Example without Window Length Readjustment. In this example (Figure 1(A)), the size of the rolling set of observations increases with time up to an upper bound of 90. For times, $t<25\Delta t$, the field is correctly reconstructed, showing the correct four-lobed pattern, and the posterior variance is about equal to the

Figure 1. Example of rolling GPR. (A) Case where the window length is held constant. The window length (top curve) grows to ${N}_{b}=90$ and then is held constant. The two-dimensional field, $m\left(x,y\right)$ (colors), abruptly changes from a four-lobed patter to a three-lobed pattern, at time, $t=25$. The posterior data variance, ${\sigma }^{2}$ (bottom curve), is low, except near the time of the change. (B) Case where the window length is varied. The posterior data variance, ${\sigma }^{2}$ (top black curve), and the time at which it exceeds a threshold (top red curve) is detected. The window length (bottom black curve) is decreased during the interval of high variance, and then increased afterwards, within bounds (bottom two red curves).

prior variance. The field is incorrectly reconstructed during the time interval, $25\Delta t\le t\le 33\Delta t$, when the window comingles the two patterns, and the posterior variance is about one thousand times higher than the prior variance. For times, $t\ge 34\Delta t$, the field is correctly reconstructed, showing the correct three-lobed pattern, and the posterior variance returns to its original level. This example confirms the ability of the method to reconstruct the field in the presence of regime shifts.

Example with Window Length Readjustment. In this example (Figure 1(B)), the posterior data variance, ${\sigma }^{2}$ (a measure of the misfit of the data), is monitored, and the size of the rolling set of observations is reduced when it increases past a threshold (but not below a lower bound of ${N}_{B}=50$ ) (Figure 1(B)). Once the error has declined below the threshold, the set size is allowed to increase, up to an upper bound of ${N}_{B}=90$. The duration of the interval of elevated error is reduced by a factor of about two compared to the first experiment. The presence of the second three-lobed pattern is evident at an earlier time than in the first example, demonstrating the utility of the window length readjustment.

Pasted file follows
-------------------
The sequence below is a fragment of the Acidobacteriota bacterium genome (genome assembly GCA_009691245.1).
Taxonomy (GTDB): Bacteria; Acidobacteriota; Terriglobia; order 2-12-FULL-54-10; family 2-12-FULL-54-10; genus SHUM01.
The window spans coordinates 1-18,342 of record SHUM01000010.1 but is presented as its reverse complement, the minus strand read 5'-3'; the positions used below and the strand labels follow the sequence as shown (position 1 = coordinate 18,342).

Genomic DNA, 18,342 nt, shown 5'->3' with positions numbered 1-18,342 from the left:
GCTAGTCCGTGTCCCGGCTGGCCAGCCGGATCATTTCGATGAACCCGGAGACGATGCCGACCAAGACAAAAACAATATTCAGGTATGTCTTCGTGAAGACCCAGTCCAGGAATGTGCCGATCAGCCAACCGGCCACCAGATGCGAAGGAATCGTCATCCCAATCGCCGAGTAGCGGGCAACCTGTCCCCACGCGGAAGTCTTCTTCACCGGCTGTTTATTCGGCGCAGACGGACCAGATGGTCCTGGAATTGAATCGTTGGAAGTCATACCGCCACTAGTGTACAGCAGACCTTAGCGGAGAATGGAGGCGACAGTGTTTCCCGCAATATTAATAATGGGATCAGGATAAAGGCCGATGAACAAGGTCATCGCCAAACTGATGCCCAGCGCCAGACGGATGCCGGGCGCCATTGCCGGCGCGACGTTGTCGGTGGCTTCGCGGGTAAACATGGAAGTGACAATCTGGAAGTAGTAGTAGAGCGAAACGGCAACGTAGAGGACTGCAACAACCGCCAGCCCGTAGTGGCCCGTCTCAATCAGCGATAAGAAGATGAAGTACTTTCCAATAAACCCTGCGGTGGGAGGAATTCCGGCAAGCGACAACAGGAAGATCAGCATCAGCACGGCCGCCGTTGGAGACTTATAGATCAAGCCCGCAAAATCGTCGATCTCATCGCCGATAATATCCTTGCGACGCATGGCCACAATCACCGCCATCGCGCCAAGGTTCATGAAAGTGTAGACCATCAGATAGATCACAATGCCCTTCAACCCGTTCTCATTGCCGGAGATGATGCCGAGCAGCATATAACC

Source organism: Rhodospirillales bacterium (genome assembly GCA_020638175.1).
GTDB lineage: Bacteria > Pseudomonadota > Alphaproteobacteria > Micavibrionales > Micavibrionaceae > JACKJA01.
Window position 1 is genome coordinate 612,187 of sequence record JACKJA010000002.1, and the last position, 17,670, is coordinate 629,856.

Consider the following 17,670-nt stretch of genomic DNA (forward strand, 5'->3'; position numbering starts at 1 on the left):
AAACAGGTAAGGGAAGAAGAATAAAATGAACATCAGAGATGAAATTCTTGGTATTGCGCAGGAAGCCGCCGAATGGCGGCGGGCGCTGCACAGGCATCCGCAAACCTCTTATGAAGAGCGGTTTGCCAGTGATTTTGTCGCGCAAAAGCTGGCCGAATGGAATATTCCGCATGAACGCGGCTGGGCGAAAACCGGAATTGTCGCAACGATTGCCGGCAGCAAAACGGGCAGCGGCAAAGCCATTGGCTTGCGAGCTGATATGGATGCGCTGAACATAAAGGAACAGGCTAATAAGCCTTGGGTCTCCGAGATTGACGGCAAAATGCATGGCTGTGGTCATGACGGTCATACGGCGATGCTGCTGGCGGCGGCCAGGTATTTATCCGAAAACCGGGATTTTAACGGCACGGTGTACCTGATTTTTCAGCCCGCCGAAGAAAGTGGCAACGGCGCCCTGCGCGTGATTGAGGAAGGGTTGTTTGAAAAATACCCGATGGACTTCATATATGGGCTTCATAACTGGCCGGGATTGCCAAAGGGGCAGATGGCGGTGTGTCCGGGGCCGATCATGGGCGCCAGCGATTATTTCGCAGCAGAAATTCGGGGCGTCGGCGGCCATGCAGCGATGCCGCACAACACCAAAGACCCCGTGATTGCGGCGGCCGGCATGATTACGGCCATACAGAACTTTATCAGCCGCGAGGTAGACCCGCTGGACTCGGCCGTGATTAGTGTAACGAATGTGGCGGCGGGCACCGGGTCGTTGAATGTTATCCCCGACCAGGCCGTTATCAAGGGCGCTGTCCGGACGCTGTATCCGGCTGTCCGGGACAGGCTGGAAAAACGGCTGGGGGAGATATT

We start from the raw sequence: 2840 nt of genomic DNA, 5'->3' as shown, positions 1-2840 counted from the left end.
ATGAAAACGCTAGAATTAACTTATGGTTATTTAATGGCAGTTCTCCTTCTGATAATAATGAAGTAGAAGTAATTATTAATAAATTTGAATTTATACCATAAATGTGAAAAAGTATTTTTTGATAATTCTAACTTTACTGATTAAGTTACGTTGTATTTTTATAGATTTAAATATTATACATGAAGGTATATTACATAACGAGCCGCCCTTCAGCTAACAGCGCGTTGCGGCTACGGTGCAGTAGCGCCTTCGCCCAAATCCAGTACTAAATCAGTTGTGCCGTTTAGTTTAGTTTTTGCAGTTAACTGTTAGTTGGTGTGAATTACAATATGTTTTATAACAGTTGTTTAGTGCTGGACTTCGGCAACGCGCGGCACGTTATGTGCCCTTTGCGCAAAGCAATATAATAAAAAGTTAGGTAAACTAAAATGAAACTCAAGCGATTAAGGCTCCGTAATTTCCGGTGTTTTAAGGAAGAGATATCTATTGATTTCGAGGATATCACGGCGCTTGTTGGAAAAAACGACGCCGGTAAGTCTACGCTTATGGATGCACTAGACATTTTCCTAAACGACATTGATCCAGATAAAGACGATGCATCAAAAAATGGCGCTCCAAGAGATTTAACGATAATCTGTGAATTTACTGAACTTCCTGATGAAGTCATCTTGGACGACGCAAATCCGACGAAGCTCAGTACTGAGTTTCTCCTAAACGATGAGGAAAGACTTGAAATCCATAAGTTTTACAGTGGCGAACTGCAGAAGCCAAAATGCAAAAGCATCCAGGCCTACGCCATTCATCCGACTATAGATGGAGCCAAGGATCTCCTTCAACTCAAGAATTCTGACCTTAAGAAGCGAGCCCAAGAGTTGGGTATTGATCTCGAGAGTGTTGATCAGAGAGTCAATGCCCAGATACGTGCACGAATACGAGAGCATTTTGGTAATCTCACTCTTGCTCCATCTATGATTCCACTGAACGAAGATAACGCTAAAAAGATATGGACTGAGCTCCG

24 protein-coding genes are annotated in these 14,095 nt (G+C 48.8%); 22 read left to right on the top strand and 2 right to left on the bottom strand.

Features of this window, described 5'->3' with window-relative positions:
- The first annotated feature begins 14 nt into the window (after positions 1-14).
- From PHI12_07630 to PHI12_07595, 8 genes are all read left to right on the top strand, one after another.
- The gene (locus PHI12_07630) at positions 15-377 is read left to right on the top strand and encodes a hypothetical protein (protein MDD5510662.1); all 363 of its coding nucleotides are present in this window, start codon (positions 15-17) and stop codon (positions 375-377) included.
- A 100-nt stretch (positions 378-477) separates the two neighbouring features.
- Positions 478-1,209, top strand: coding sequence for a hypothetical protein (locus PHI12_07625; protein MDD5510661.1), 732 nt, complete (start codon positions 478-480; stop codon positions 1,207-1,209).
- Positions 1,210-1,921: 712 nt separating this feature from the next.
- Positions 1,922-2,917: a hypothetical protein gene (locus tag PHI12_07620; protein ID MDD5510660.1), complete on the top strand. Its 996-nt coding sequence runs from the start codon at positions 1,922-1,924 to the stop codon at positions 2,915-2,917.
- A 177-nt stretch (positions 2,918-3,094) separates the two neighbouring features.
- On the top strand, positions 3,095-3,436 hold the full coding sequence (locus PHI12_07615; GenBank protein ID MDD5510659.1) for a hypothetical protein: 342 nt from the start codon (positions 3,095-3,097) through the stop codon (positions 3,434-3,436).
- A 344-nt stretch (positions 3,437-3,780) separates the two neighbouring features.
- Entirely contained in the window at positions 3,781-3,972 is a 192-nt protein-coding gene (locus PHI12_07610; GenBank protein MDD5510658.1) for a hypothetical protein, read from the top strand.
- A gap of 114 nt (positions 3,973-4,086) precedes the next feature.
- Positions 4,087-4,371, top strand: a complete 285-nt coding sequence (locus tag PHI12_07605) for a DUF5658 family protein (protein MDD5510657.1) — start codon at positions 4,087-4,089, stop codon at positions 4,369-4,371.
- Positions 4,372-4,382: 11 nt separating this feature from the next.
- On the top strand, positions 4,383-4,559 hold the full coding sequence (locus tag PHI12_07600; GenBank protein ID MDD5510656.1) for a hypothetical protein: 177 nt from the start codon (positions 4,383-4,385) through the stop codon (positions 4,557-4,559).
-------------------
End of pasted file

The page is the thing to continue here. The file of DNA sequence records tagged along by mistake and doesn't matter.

5. Discussion and Conclusions

The main advantage of the rolling Gaussian Process Regression method that we describe here is its ability to reconstruct a time-varying field without any assumptions about its dynamics. This is in contrast to other data assimilation techniques, such as Kalman filtering , in which the differential equation describing the time dependence is assumed to be known.

The $N×N$ matrix, $A$, that arises in Gaussian Process Regression is a non-sparse, symmetric positive definite matrix that takes ${N}_{B}^{3}/3+O\left({N}_{B}^{2}\right)$ floating point operations to invert . Careful counting of operations reveals that the discard/append process described above takes about $6{N}_{A}{N}_{B}^{2}+4{N}_{B}^{2}{N}_{C}$ operations. Thus, for ${N}_{A}={N}_{C}$, it is more efficient when ${N}_{A}/{N}_{M}\approx 1/30$, that is, when just a few percent of the data are being updated.

The procedure for implementing “rolling GRP” (or moving window GPR) that we present here is more computationally efficient than solving the full GPR problem at each update, at least when the number of data that are deleted/appended is only a few percent of the total number used in the calculation. Regime shifts (sudden large changes in the field) can be detected by monitoring the posterior data variance (a measure of the misfit of the data) during the updates, and their detrimental effect is mitigated by shortening the time window as the variance rises, and then decreasing it as it falls (but within prior bounds). The numerical experiments presented here demonstrate the viability and usefulness of the procedure.

Acknowledgements

The author thanks Roger Creel of Columbia University (New York, USA) for the helpful discussion.

Conflicts of Interest

The author declares no conflicts of interest regarding the publication of this paper.